The universities have proven to be good fund raisers. In 1985 about $850 million was given by corporations to universities. In less than ten years that figure was multiplied by a factor of ten. The universities have now come to depend on that money and if it comes with strings attached, well then, so be it. That´s a price they´re willing to pay. The academics know which side their bread is buttered on and the result has been the creation of what critics call “The Academic-Industrial Complex.” And they don´t mean it as a compliment.
The financial figures don´t begin to tell the whole story. As I travel around I´m often given the opportunity to speak to classes of college students. I am always amazed at how little they know about concentration, captive supply and globalization. It seems they are being taught so that they may be plugged right into the system: The corporate system. And most students I visit with see nothing wrong with that.
In 1980 this country´s politicians were concerned that we were not keeping up with the Japanese. So, they changed the ground rules. The Bayh-Dole Act was offered as an incentive, paving the way for universities to patent the results of federally- funded research. Lobbying on the bill was intense and the day was won by the Business and Higher Education Forum, a group of captains of industry who saw the universities as a cheaper alternative to building their own research labs. The Bayh-Dole Act allowed universities to subsidize big business by doing a lot of their research. More laws have since been passed that allow corporations big tax breaks for investing in academic research. The Bayh-Dole Act, and a continued lack of government funding for ag research, has forced colleges to make countless deals with private companies to the point where 60 percent of all funds for ag research now comes from corporations.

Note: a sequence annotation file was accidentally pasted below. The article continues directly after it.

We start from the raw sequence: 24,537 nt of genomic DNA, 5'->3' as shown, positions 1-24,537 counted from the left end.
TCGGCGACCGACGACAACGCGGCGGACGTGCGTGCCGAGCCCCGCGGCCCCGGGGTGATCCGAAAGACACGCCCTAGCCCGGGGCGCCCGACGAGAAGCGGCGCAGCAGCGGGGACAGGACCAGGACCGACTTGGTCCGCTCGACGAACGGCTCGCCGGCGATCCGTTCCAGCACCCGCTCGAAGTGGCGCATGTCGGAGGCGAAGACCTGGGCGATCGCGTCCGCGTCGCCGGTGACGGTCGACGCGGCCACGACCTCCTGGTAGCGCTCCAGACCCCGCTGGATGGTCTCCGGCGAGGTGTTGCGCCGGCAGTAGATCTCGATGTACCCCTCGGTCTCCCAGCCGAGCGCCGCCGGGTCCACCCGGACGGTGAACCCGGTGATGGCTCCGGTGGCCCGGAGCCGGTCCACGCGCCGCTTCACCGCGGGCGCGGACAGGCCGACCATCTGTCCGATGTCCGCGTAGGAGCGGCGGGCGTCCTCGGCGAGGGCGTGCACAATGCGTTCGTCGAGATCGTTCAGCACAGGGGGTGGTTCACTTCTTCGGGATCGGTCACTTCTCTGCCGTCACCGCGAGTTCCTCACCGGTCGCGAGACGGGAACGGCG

From 1980 through 1998 industry funding for academic research expanded at a rate of 8.1 percent each year. Before the Bayh-Dole Act was passed professors and researchers at universities produced about 250 patents per year. In 1998 they filed 4,800 patent applications. According to the Chronicle on Higher Education, in 1998 the top ten research universities held 1,921 patent licenses which earned the schools $370 million per year in licensing income. Universities started up 78 for-profit companies and many professors used their research to lay the foundation for their own new companies when they left campus to try their hands in the real world.